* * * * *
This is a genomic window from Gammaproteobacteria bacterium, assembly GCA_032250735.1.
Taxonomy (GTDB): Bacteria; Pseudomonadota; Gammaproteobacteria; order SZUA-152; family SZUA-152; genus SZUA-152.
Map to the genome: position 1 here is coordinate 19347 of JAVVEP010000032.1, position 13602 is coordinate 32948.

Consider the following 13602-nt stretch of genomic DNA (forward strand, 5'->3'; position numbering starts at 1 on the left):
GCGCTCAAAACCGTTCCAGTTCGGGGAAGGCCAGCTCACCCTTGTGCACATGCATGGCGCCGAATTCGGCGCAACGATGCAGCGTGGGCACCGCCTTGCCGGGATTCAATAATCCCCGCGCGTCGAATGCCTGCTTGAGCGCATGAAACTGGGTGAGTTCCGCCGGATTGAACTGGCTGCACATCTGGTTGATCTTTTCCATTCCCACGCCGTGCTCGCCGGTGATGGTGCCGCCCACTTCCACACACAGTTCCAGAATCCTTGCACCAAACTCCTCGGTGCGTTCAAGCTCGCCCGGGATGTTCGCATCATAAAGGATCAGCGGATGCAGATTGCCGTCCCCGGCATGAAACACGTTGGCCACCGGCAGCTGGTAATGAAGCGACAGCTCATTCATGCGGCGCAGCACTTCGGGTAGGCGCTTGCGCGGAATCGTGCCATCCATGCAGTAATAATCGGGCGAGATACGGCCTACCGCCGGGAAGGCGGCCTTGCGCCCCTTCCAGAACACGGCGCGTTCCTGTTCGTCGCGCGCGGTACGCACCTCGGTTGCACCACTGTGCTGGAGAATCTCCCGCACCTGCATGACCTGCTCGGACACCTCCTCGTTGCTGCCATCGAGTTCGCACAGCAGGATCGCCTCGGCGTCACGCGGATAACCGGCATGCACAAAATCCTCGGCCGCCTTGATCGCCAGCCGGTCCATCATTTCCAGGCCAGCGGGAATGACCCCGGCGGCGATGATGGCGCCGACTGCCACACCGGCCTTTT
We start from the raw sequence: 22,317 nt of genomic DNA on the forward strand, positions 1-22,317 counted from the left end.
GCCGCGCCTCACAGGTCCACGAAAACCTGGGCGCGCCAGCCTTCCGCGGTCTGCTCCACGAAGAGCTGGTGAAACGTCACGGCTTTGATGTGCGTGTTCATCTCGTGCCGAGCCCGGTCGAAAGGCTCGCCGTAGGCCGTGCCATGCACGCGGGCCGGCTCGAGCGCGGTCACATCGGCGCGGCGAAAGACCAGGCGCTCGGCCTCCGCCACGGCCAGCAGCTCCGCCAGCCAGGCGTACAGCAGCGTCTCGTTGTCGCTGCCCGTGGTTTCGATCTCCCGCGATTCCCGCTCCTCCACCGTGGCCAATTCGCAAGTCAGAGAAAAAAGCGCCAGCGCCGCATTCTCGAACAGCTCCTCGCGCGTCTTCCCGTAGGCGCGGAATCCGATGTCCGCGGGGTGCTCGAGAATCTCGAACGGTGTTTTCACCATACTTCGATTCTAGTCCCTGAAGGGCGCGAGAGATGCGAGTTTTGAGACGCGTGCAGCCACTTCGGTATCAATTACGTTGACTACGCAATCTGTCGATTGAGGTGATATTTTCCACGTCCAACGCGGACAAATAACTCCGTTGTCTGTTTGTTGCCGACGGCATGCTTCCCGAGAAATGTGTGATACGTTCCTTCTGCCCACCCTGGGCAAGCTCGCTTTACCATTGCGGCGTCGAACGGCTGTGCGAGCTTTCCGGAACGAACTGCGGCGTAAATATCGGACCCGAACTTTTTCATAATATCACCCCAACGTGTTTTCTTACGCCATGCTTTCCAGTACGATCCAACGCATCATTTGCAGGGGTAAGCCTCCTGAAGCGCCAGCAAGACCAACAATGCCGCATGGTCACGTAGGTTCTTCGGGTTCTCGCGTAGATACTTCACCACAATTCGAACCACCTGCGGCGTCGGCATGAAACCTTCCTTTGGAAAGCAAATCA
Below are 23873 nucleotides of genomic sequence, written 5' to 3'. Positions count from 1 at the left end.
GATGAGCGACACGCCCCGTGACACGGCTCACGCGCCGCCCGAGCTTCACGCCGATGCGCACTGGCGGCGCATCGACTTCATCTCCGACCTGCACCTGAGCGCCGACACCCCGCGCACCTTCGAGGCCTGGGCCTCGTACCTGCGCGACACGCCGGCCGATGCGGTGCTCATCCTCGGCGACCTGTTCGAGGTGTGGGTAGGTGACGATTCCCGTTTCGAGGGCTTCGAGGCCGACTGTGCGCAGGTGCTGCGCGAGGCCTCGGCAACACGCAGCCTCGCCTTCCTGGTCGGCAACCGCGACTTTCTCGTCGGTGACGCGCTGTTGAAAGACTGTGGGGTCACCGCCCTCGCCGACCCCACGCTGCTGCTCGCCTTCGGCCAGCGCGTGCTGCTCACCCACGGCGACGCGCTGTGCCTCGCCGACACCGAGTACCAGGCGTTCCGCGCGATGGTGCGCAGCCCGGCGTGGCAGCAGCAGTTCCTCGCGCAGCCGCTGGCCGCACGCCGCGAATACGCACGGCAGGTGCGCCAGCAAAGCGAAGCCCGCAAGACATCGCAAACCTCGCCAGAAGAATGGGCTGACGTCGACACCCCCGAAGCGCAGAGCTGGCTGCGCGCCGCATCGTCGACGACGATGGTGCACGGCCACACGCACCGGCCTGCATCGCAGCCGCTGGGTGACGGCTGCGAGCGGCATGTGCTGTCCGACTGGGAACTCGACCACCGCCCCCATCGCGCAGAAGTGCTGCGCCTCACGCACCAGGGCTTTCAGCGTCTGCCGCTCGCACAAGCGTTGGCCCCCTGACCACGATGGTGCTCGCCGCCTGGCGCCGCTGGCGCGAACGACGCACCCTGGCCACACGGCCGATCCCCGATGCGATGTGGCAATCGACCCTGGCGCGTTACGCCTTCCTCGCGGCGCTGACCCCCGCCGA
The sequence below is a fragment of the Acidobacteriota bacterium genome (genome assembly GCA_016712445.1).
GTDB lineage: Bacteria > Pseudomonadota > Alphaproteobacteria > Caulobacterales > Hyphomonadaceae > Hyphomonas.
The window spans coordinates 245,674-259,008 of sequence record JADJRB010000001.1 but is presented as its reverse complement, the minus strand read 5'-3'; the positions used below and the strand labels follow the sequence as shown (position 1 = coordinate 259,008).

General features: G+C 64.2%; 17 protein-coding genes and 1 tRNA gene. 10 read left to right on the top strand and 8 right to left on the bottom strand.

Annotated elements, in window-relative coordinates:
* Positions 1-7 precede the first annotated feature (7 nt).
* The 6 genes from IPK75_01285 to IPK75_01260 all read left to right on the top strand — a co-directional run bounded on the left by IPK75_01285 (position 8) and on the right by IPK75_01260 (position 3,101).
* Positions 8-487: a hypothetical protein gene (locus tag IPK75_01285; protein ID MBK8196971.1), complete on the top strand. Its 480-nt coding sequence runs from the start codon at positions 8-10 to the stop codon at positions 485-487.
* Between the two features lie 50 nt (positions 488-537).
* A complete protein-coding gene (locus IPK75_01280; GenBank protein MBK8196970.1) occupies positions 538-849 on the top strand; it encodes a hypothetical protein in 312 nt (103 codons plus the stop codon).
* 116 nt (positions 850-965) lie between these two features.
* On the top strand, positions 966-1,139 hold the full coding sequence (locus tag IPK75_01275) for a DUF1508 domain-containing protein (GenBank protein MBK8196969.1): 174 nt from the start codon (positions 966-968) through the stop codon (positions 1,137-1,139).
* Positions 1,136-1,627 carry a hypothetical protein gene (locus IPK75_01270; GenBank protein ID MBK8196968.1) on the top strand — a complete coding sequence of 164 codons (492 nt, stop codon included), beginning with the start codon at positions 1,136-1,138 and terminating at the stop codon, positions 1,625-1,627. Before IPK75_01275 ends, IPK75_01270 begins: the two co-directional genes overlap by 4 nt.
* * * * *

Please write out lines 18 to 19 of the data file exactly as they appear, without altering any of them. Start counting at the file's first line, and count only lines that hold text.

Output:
* Between the two features lie 50 nt (positions 488-537).
* A complete protein-coding gene (locus IPK75_01280; GenBank protein MBK8196970.1) occupies positions 538-849 on the top strand; it encodes a hypothetical protein in 312 nt (103 codons plus the stop codon).